A 5-star shooting guard, Bethea is the highest-rated recruit to sign with the Hurricanes. He’s drawn favorable comparisons to Phoenix Suns star Devin Booker because of his size and ability to put the ball in the basket.

He’s a high-volume scorer and shot-maker capable of consistently knocking down 3-pointers both off the catch and the dribble. He’s also got the kind of straight-line speed to blow past his defender and score at the rim. He’ll be even better at playing through contact as he adds muscle and bulk to his 6-4, 170-pound frame.

The Philadelphia native is the 2024 Pennsylvania Gatorade Player of the Year who started for the East team at the McDonald’s All-American Game. He’s already been projected as the No. 4 pick in a 2025 mock draft (with Flagg and Maluch also in the top 3) by ESPN analyst and DraftExpress founder Jonathan Givony.

Ian Jackson, combo guard, North Carolina

Jackson’s statistical contribution to the Tar Heels probably won’t be as impressive as you might expect from a 5-star recruit regarded as one of the top players in his class because of Davis’ return and the expected improvement of sophomore point guard Elliot Cadeau.

He’s an explosive, athletic 2-way guard who is at his best in transition, which should make him a good fit for coach Hubert Davis’ preferred up-tempo style at UNC. He still has work to do in improving the consistency of his jump shot and learning to harness his athletic ability and playing under control.

But that shouldn’t adversely affect the 6-5, 185-pound New Yorker’s draft stock. As recent 1st-round pick Kyshawn George of Miami proves, the NBA puts far more stock in potential and natural ability than college statistics.

And Jackson has both of those important qualities.

Donovan Freeman, power forward, Syracuse

The first major piece of coach Adrian Autry’s rebuilding effort with the Orange, Freeman is a fast-rising 6-10 forward who stood out at the McDonald’s All-American Game and the Nike EYBL Peach Jam because of his athleticism, rebounding and ability to score above the rim.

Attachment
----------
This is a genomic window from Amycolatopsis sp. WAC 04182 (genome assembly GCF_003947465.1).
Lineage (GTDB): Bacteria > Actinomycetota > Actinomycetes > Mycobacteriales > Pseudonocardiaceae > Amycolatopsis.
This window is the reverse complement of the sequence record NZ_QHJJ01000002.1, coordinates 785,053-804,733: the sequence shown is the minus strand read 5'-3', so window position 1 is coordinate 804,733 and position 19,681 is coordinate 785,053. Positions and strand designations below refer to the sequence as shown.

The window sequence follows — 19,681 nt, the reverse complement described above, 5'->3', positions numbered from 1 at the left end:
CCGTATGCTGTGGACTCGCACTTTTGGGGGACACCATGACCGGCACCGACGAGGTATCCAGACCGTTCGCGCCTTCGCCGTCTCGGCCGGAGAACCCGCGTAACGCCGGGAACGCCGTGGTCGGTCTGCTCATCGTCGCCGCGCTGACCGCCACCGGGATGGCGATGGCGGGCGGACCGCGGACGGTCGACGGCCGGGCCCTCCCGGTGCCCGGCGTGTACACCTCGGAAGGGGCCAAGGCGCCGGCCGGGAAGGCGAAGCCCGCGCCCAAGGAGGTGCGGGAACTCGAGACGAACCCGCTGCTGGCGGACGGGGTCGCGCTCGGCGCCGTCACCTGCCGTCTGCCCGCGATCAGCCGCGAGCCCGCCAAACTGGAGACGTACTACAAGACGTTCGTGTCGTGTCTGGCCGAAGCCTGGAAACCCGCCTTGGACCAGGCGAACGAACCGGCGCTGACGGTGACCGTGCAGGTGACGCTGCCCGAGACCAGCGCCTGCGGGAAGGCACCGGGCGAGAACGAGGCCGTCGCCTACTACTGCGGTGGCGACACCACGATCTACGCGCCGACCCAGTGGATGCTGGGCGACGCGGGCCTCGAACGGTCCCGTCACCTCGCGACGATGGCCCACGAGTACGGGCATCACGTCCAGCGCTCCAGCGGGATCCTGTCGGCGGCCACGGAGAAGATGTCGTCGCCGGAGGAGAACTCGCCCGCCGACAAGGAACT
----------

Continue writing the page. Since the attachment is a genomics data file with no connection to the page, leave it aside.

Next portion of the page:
He is Syracuse’s highest-rated recruit since DaJuan Coleman in 2012.

Freeman is still something of a work in progress when it comes to his shooting range and ball-handling. But his improvement over the past couple of years suggests that he’s a willing learner who will put in the work to hone those skills.

Best of the rest

The most frequently mentioned ACC returners in the “way too early” 2025 draft projections are point guards Tyrese Proctor of Duke and UNC’s Cadeau.

Proctor is an example of a player who would have been better off leaving school after a promising freshman season. Even if he bounces back from an inconsistent, injury-riddled sophomore campaign, he might have a hard time fully regaining his previous draft stock because of the ascent of younger players with better “upside.”

Cadeau is an example of that kind of player, especially if he shows the kind of improvement that can be expected from a youngster who reclassified to start his college career a year early.

Among the other players with the potential to play their way into the 1st-round conversation are Wake Forest guard Hunter Sallis, Duke guard Caleb Foster, Georgia Tech forward Baye Ndongo and incoming 5-star freshmen Isaiah Evans of Duke and Drake Powell of UNC.

There’s also a possibility Davis could get drafted as well, though realistically, the chances of someone burning a precious pick on an undersized 23-year-old shooting guard ranks somewhere between slim and none.